Equity & Diversity

Teachers Say They Have Little Influence in Curriculum Debates

By Ileana Najarro — February 22, 2024 4 min read
Conservative groups and LGBTQ+ rights supporters protest outside the Glendale Unified School District offices in Glendale, Calif., on June 6, 2023. Several hundred people gathered in the parking lot of the district headquarters, split between those who support or oppose teaching about exposing youngsters to LGBTQ+ issues in schools.
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As debates over whether and how topics of race, gender, and sexual orientation should be taught in K-12 schools continue across the country, new national survey data of teachers, students, and the American public reveals how complicated the discussion can get.

In a new Pew Research Center report, 71 percent of teachers said they don’t have enough influence in what K-12 public schools teach in their given area. Sixty-one percent said principals have about the right amount of influence and 58 percent said their state government has too much.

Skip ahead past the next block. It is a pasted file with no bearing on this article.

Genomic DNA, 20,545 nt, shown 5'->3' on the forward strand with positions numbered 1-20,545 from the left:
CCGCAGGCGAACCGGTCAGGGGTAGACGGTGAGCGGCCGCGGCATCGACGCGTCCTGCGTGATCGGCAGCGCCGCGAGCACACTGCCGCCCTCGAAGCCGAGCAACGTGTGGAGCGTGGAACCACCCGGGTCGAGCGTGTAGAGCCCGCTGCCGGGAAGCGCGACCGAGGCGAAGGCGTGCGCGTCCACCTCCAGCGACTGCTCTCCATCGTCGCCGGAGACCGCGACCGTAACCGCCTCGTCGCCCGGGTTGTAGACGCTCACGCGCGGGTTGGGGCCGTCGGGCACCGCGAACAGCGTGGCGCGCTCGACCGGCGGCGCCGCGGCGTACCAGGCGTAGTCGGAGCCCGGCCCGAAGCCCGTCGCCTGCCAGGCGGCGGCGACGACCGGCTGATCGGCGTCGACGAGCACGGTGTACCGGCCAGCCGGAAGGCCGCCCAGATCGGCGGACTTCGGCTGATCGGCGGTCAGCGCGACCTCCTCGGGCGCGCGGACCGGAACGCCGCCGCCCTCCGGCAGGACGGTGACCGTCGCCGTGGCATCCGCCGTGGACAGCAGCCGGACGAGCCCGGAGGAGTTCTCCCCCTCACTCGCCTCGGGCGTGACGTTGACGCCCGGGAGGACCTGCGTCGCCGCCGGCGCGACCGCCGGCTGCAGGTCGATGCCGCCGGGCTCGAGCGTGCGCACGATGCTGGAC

While 53 percent of teachers in the nationally representative survey said that debates over instruction on race and LGBTQ+ issues have had neither a positive nor negative impact on their work, 41 percent said these debates have had a negative impact on their ability to do their job. Many of the teachers (58 percent) identified with or leaned toward the Democratic Party. About 35 percent identified with or leaned toward the GOP, according to the report.